I must admit to a moment of apprehension before unloading the COVID-19 app; anything that involves Amazon or Stuart Robert has to be either incompetent or dodgy or both.
But the case for using it is irresistible, not only because it is the carrot Scott Morrison is dangling to allow us out of lockdown, but because it is simply good sense.
Fears about privacy are almost certainly misplaced, but even if they were valid the thunder of hoofbeats when the horse of bolted is long gone. If either the multinationals or the government really wants to spy on us we have willingly offered them far more dangerous tools for the task.
And although I doubt that the app will be anything like as effective as Morrison is promising, it will help, which in these troubled times is all that matters. And obviously a great many Australians agree; even with the usual technical problems over implementation, the take-up rate is highly promising – by last week about four million of us.
But given that Morrison says he wants 40 percent, before lifting the lockdown, a figure which Greg Hunt quantifies as 10 million, there is still a long way to go. At Friday’s press conference Morrison was all but obsessive, delivering what sounded very much like an ultimatum: download the app, you slack bastards, or I’ll lock you down forever and throw away the key.
Given the innate scepticism of the population over climate change, vaccination, fluoridation, 5G — science itself, in fact – the idea that listening to those who actually know the area may be a welcome novelty. A pity that even if it kicks in this time, it is unlikely to continue.
And there are a few other caveats before we can get down to the serious exercise of picking the many locks of business as usual. Some states are still seeking increased testing, others want enhanced tracking and locating of potential victims.
But almost all are starting to ease the wards in one way or the other, from the promise of almost complete liberation of a hopefully corona-free South Australia to cautious permission for two visitors in isolation in New South Wales.
And this uncoordinated unravelling will bring new problems for our great pandemic leader. It is fair to say that much of the leap in ScoMo’s polled popularity has come from the perception that he is the one in charge – the man. One reason that the same popularity has not dragged up his government with him is the view that he is something of a one-man-band. His constant media appearances, with both their almost imperial edicts to cosy living room chats, have been convincing and reassuring.
But it will be hard to sustain that agenda if the various premiers go off on their own, as they are clearly determined to do. About the only way to bring them back into line is to pre-empt them — for the commonwealth to start lifting restrictions on a national level, which is no doubt why Morrison is personally foreshadowing an early mark as a reward for obedience.
Apart from the obvious logistical difficulties of putting such a program in place, it would put Morrison’s own political schedule awry. The current plan was the big statement on May 11, ready for the latest truncated session of parliament. And we have been told by Morrison and his ministers, that it will not be entirely good news. The restrictions will become fewer. But so, in the near future, will be the economic stimuli that have justified them.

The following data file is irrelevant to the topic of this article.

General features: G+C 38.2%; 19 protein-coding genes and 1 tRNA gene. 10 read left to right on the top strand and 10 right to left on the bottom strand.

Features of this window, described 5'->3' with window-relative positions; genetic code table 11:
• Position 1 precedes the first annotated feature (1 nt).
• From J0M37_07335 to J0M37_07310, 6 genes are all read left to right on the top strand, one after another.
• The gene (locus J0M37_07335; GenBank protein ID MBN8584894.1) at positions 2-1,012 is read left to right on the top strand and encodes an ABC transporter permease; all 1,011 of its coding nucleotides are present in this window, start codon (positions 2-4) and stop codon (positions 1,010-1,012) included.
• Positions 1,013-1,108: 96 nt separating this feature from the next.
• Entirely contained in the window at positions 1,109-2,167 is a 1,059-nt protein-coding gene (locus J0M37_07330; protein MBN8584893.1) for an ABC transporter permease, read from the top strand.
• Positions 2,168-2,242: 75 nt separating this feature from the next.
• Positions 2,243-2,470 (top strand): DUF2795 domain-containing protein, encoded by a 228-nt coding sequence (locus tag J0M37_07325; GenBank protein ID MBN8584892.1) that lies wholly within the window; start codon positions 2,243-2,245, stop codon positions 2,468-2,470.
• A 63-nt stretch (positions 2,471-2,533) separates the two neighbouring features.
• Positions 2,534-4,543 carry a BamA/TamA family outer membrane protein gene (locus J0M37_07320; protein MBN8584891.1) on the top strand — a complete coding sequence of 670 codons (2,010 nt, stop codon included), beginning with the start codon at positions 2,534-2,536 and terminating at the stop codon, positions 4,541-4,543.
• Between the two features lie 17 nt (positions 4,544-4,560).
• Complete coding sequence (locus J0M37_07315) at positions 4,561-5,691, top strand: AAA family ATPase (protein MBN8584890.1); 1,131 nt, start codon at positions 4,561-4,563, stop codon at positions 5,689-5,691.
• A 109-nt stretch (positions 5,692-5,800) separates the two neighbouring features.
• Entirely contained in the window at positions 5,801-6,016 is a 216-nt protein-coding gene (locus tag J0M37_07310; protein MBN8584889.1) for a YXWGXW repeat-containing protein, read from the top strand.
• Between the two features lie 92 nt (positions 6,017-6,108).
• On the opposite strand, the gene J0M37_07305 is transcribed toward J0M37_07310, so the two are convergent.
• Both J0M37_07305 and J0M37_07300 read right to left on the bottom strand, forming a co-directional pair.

In particular, NewStart will revert to its cruel and derisory level of $40 a day, in spite of pleas across the board for it to remain. And some other benefits will also fade away, perhaps before many have even been accessed in the short time frame available to them.
This, Morrison insists, was always the idea: a temporary emergency measure before the revitalized economy snaps back in all its resilient glory. But the economists, both local and international, are now making increasingly gloomy predictions that this is unlikely to happen.
And Morrison’s promise of a big boost to growth will take while to materialise – if indeed it happens at all, which given the global uncertainties (not to mention the local variety) looks pretty dubious. There will be immense pressure for the government to leave the largesse that the punters expected and in some case have become used to, especially as unemployment now appears to rise by at least a million – horrendous figures not just for the politics, but for the hit on both revenue and spending.
Morrison used to talk about the crisis running over six months; he (and we) will be lucky if we get out of it in a year, and probably longer. The push will be not for removing the stimulus but for reinforcing it, for continued spending and more spending.
This does not mean following the tired old formula of company tax cuts and industrial relations reform – union bashing. What the vast majority of the nervous and insecure will demand will be, as always, immediate relief – money in the pocket. The contradictory imperatives of politics and policy will become stark, there will be no painless solutions.
And as this realization sinks in, Morrison is facing a by-election. Given his personal approval rating, this might have been welcome news, a rare chance for the government to snatch an opposition seat. But as noted, the other numbers do not look so good – the two-party preferred vote is neck and neck in NewsPoll, Labor is holding its ground, and while Morrison is way ahead of Anthony Albanese as preferred prime minister. The opposition leader has kept his own approval rating relatively stable.
This has been no mean feat given Morrison’s unrelenting media blitz and the publicly funded campaign that has accompanied it, and an ominous sign for the government in what looks like a very difficult year ahead. Like COVID-19 itself, it ain’t over yet.